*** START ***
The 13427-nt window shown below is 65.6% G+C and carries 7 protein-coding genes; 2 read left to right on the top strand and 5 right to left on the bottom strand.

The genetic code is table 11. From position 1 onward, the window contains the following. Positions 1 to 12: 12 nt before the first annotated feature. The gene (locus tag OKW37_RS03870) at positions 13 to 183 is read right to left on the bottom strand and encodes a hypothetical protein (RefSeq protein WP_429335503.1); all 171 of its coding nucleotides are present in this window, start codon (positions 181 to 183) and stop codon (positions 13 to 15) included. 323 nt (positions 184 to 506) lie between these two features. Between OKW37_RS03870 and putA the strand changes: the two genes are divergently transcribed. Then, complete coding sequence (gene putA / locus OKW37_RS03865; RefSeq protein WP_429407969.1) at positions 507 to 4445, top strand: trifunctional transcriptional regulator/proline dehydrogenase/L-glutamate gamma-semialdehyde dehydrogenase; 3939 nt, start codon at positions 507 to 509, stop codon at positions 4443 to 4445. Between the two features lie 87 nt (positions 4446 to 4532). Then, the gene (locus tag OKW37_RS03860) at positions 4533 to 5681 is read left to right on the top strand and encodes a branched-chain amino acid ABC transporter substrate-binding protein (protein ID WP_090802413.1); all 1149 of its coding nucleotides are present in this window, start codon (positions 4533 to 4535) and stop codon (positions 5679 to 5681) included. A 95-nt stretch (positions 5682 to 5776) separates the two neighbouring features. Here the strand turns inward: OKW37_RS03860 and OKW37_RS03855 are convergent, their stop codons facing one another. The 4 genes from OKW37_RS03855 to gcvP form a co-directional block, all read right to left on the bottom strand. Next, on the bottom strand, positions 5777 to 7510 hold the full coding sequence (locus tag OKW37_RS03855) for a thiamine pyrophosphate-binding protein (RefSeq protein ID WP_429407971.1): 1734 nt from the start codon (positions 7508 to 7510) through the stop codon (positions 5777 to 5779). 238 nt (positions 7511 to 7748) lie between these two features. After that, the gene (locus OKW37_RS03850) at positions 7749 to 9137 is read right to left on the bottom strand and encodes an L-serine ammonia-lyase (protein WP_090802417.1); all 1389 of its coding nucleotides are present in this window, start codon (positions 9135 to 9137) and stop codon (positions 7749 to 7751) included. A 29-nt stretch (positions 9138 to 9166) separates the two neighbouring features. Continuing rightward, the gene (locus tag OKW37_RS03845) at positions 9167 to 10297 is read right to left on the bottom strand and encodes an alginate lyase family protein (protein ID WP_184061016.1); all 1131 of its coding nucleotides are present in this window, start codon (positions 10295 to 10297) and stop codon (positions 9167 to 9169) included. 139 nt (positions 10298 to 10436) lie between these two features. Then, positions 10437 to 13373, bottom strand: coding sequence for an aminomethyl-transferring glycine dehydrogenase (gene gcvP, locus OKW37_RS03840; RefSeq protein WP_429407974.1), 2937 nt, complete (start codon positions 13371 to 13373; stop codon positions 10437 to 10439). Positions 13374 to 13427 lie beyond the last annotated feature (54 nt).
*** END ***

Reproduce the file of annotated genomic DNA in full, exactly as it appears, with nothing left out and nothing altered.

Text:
The 13427-nt window shown below is 65.6% G+C and carries 7 protein-coding genes; 2 read left to right on the top strand and 5 right to left on the bottom strand.

The genetic code is table 11. From position 1 onward, the window contains the following. Positions 1 to 12: 12 nt before the first annotated feature. The gene (locus tag OKW37_RS03870) at positions 13 to 183 is read right to left on the bottom strand and encodes a hypothetical protein (RefSeq protein WP_429335503.1); all 171 of its coding nucleotides are present in this window, start codon (positions 181 to 183) and stop codon (positions 13 to 15) included. 323 nt (positions 184 to 506) lie between these two features. Between OKW37_RS03870 and putA the strand changes: the two genes are divergently transcribed. Then, complete coding sequence (gene putA / locus OKW37_RS03865; RefSeq protein WP_429407969.1) at positions 507 to 4445, top strand: trifunctional transcriptional regulator/proline dehydrogenase/L-glutamate gamma-semialdehyde dehydrogenase; 3939 nt, start codon at positions 507 to 509, stop codon at positions 4443 to 4445. Between the two features lie 87 nt (positions 4446 to 4532). Then, the gene (locus tag OKW37_RS03860) at positions 4533 to 5681 is read left to right on the top strand and encodes a branched-chain amino acid ABC transporter substrate-binding protein (protein ID WP_090802413.1); all 1149 of its coding nucleotides are present in this window, start codon (positions 4533 to 4535) and stop codon (positions 5679 to 5681) included. A 95-nt stretch (positions 5682 to 5776) separates the two neighbouring features. Here the strand turns inward: OKW37_RS03860 and OKW37_RS03855 are convergent, their stop codons facing one another. The 4 genes from OKW37_RS03855 to gcvP form a co-directional block, all read right to left on the bottom strand. Next, on the bottom strand, positions 5777 to 7510 hold the full coding sequence (locus tag OKW37_RS03855) for a thiamine pyrophosphate-binding protein (RefSeq protein ID WP_429407971.1): 1734 nt from the start codon (positions 7508 to 7510) through the stop codon (positions 5777 to 5779). 238 nt (positions 7511 to 7748) lie between these two features. After that, the gene (locus OKW37_RS03850) at positions 7749 to 9137 is read right to left on the bottom strand and encodes an L-serine ammonia-lyase (protein WP_090802417.1); all 1389 of its coding nucleotides are present in this window, start codon (positions 9135 to 9137) and stop codon (positions 7749 to 7751) included. A 29-nt stretch (positions 9138 to 9166) separates the two neighbouring features. Continuing rightward, the gene (locus tag OKW37_RS03845) at positions 9167 to 10297 is read right to left on the bottom strand and encodes an alginate lyase family protein (protein ID WP_184061016.1); all 1131 of its coding nucleotides are present in this window, start codon (positions 10295 to 10297) and stop codon (positions 9167 to 9169) included. 139 nt (positions 10298 to 10436) lie between these two features. Then, positions 10437 to 13373, bottom strand: coding sequence for an aminomethyl-transferring glycine dehydrogenase (gene gcvP, locus OKW37_RS03840; RefSeq protein WP_429407974.1), 2937 nt, complete (start codon positions 13371 to 13373; stop codon positions 10437 to 10439). Positions 13374 to 13427 lie beyond the last annotated feature (54 nt).